City Hall

Dallas Juneteenth Organizers Say Parade Here 'For a Very Long Time'

Darryl Blair and his wife, Sherri, speaking at the Juneteenth celebration in South Dallas
Darryl Blair and his wife, Sherri, speaking at the Juneteenth celebration in South Dallas Steven Monacelli
The news traveled slowly. Enslaved Texans didn't learn officially of President Abraham Lincoln's Emancipation Proclamation until June 1865, a little more than two years after he issued it.

In Dallas, the Black community has long marked Juneteenth, but this year's celebrations came at an especially emotional time for the country. It came only two days after President Joe Biden signed legislation recognizing Juneteenth as a federal holiday, an effort long championed by Fort Worth activist Opal Lee.

It’s also the first year Dallas has had several large-scale Juneteenth celebrations. One of them, the inaugural Juneteenth Celebration, March & Festival was organized by the historically Black newspaper Elite News and the Blair Foundation. Thousands came out to Fair Park.

At 10 a.m., a few dozen pedestrians and a long line of cars — including dozens of Corvettes — set out from William Blair Jr. Park to march more than three miles to Fair Park. As they made their way through South Dallas, people gathered on the sidewalk to watch, and some even joined in as they saw the parade pass.

When they arrived at Fair Park, parade participants and other attendees were greeted with live music, food and speakers. Dozens of interactive booths included historical exhibits, fashion boutiques, voter registration and even vaccine sign-ups. Throughout the day, thousands poured through Fair Park to join.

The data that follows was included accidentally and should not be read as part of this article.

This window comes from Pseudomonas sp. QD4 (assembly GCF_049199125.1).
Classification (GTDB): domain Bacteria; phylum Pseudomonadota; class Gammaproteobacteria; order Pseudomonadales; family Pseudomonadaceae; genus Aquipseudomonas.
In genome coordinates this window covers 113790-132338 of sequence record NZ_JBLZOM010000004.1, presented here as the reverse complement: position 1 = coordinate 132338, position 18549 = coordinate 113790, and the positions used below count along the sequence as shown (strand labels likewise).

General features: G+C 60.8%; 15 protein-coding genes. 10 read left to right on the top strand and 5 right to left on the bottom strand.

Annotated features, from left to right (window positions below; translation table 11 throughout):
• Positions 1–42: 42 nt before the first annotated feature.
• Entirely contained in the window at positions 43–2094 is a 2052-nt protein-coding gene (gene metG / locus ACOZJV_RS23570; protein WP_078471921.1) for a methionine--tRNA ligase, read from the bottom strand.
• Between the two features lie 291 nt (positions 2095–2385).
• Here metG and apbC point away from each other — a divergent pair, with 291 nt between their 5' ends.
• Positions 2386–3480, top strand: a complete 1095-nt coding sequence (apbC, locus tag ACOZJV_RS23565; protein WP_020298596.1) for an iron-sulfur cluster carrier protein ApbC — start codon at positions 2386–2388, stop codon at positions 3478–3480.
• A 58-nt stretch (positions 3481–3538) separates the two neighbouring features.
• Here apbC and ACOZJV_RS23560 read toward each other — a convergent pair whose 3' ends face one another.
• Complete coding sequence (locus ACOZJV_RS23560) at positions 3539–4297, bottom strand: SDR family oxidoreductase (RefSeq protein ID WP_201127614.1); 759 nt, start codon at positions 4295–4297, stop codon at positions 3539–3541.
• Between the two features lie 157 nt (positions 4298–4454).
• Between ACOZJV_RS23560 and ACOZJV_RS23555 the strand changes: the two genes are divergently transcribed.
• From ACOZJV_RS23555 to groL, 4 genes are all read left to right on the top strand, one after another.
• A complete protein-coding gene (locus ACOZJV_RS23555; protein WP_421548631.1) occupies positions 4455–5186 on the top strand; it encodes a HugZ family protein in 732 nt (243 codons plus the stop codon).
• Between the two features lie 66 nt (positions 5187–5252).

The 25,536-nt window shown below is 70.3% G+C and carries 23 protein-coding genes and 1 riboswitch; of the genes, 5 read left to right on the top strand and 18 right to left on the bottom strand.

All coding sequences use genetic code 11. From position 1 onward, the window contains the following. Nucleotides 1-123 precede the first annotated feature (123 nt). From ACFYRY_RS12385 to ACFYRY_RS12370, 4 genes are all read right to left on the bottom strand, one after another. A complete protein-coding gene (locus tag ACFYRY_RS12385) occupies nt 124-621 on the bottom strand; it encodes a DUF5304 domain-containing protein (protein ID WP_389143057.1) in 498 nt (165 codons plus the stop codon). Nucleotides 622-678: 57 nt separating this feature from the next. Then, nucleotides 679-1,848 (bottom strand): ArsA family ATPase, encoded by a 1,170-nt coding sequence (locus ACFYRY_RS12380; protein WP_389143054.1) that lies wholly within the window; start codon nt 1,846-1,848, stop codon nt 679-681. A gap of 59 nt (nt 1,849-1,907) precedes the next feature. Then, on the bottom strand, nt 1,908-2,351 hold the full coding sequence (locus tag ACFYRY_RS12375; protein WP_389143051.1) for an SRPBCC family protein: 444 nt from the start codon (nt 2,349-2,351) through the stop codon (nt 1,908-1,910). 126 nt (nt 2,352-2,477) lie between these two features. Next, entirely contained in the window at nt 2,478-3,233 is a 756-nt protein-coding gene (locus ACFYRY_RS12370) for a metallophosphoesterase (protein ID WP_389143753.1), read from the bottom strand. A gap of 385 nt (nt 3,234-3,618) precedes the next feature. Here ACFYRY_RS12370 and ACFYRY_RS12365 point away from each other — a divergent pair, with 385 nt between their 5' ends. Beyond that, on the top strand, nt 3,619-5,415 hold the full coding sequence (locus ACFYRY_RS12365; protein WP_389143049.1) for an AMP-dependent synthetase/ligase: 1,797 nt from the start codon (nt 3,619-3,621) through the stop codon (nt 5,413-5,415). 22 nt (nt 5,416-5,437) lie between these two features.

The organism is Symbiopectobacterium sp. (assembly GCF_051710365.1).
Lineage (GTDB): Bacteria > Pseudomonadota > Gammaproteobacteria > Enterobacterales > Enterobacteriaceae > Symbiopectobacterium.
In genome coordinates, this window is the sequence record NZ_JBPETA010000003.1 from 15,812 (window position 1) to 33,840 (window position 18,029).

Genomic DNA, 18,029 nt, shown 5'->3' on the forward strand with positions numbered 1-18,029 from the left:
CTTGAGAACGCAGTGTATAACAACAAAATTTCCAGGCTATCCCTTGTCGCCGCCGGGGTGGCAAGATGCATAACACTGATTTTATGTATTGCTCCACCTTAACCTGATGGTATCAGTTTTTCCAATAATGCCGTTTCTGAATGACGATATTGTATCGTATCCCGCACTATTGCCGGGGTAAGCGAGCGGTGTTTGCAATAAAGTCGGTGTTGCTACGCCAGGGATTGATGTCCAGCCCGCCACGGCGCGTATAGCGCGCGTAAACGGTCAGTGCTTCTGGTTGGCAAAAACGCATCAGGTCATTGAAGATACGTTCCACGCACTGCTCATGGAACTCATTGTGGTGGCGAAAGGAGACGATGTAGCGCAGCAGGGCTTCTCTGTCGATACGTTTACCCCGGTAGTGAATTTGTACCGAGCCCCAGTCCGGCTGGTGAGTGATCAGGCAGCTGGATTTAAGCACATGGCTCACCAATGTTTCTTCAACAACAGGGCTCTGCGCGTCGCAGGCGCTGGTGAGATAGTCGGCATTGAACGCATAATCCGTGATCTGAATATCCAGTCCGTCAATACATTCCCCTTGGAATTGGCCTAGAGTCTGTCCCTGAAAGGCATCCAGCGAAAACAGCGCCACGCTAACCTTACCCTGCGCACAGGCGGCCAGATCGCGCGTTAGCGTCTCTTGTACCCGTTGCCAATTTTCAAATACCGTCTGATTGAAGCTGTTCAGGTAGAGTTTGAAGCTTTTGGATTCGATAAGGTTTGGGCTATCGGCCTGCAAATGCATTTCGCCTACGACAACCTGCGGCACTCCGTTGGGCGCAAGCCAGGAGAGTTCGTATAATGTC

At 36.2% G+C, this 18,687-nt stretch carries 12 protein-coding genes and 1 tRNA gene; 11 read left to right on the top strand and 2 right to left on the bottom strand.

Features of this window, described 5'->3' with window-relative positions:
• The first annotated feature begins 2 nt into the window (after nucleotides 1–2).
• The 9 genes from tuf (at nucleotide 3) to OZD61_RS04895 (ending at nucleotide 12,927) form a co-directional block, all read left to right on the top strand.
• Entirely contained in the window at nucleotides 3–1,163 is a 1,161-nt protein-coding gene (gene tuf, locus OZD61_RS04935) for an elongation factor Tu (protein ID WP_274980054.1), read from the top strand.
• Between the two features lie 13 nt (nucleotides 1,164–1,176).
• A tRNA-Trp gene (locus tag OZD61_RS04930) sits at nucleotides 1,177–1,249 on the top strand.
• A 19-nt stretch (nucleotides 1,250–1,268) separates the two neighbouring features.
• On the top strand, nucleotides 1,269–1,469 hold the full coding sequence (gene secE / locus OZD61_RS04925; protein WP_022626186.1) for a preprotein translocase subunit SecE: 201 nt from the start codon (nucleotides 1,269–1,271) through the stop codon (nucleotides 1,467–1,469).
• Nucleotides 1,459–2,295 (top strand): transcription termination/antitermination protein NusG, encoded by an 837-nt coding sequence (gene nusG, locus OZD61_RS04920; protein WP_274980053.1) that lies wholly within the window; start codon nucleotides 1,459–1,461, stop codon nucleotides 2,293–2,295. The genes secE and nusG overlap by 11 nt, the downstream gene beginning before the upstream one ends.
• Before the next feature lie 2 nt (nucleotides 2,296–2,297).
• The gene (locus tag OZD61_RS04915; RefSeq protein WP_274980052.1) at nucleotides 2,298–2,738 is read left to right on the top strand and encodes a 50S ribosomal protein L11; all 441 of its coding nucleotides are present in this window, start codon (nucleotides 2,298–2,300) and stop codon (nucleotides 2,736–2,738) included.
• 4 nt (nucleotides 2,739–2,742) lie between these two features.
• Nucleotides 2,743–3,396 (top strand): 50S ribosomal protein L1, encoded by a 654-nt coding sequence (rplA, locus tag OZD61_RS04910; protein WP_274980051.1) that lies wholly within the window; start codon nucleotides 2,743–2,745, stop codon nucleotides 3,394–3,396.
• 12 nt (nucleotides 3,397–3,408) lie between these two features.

“It was an emotional day for me," said Darryl Blair, publisher of Elite News and son of the late William Blair Jr., “because my father, William, my mother, Mozelle, and my brother Jordan poured into me a spirit of engagement.”

"It was an emotional day for me." - Darryl Blair, Elite News

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Darryl’s father, William, passed away in 2014. Before his death, he was the senior publisher of Elite News and the driving force behind a long-running Martin Luther King Jr. Day parade. Known as the People’s Parade, it grew to be one of the largest in the nation despite dueling with a separate city-sponsored parade for nearly three decades.

Within a year of William’s death, disagreements over permitting and fees between Elite News and City Hall led to the People's Parade being canceled.

According to Darryl Blair, former City Council member Dwaine Caraway had hijacked the parade. Caraway has since been convicted of public corruption for unrelated crimes and now sits in jail.

At the time, Caraway and others at the city claimed the Blairs had failed to submit a permit and had racked up unpaid fees owed for the previous year’s parade. But the dueling parades merged in 2015, and a separate entity has organized the Dallas Martin Luther King Jr. Parade ever since.

Whatever the cause, the loss of the People’s Parade was a blow to the Blair family. For his part, Darryl was sent into a depressive episode. But the hit wasn't hard enough to keep the family down for good.

Though they've since stayed out of annual MLK Parade organizing, they intend to carry forward the Blair legacy through a new tradition. “The Juneteenth parade and celebration is something that Dallas is going to have for a long time,” Darryl said. 
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Steven Monacelli has been contributing to the Dallas Observer since 2020. He regularly covers local social movements and occasionally writes about food.
Contact: Steven Monacelli